Often when I’m meeting with a landscape design client in the DC metro area, drainage comes up as a concern. Sometimes the client knows he or she has an existing problem while other times I can look at what they want to do and see that we’ll then have to move the water somewhere. Around here it’s tough, because our clay soils are quickly saturated. If we’re running water across a lawn area and there’s sufficient slope that water doesn’t pool, it’s easy to move that water. When moving a good volume of water through a planting bed – especially on a significant slope – we need to control and direct that flow. That’s where a dry streambed can be a useful feature that also looks good.
In the case above, we pulled back the sod and we could see a defined channel (swale) where the water was already flowing. It was a couple of feet closer to the wall than I had it on plan, but one thing I’ve learned is that if you’re fighting water, come heavily armed or be prepared to lose. Rather than fight nature, we shifted the streambed to follow the existing flow.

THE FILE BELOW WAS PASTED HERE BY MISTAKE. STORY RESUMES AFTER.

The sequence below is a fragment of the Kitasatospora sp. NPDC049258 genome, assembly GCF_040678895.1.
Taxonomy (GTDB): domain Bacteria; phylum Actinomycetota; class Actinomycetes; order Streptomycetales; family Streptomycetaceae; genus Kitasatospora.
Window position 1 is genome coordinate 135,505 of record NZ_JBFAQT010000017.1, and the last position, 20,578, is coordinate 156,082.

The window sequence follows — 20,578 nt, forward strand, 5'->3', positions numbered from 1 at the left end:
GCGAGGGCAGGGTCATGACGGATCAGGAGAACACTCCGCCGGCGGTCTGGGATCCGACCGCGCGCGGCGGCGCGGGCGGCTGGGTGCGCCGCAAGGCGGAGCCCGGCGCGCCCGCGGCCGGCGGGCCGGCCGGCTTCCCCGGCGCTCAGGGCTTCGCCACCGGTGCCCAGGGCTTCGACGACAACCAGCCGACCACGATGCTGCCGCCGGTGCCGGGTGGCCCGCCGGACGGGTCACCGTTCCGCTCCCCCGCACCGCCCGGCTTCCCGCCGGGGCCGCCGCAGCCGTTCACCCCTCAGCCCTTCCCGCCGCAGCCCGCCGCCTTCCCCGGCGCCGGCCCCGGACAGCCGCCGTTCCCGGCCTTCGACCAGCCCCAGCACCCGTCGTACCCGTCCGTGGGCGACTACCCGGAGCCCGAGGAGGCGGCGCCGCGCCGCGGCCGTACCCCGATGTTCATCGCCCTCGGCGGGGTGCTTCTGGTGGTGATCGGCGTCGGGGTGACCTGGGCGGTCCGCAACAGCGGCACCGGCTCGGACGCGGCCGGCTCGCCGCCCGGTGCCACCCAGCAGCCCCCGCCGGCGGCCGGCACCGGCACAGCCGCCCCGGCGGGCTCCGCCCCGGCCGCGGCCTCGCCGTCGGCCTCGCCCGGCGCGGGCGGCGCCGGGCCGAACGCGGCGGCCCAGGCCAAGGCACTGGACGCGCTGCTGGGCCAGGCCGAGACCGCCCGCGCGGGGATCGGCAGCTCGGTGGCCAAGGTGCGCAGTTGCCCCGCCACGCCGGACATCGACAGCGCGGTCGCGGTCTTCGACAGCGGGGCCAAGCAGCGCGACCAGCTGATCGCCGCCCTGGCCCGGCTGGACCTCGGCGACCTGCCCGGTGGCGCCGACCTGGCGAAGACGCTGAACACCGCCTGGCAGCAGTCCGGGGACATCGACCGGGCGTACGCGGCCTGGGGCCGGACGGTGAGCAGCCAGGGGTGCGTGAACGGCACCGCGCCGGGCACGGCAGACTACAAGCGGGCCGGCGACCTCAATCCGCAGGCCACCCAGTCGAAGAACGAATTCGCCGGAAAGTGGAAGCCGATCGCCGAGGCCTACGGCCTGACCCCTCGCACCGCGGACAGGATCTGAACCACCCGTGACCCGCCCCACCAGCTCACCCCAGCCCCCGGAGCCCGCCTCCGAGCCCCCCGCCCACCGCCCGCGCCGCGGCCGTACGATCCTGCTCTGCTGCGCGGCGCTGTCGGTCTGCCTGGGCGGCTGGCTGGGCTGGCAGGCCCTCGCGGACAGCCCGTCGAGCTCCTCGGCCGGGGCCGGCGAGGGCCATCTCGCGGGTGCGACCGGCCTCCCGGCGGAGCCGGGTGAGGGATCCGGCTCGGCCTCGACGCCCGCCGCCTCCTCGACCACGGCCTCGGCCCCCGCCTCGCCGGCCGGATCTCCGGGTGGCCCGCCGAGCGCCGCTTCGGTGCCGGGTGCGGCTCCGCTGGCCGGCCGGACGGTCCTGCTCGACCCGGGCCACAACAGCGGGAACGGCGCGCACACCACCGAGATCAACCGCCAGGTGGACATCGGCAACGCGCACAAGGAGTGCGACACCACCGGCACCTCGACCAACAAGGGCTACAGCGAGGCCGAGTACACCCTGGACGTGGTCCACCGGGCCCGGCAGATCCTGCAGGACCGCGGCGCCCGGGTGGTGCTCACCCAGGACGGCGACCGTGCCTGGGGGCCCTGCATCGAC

As with any part of the landscape, proper construction is key to a good result. We clear and shape the area under the dry streambed, lay down a heavyweight fabric barrier that prevents silts from migrating up from the soils, and install the river stone. I use a mix of sizes, from boulders all the way down to 1-3″ river stone, to give it a natural look. Designed and installed properly, a dry streambed can help alleviate water issues – and look great doing it.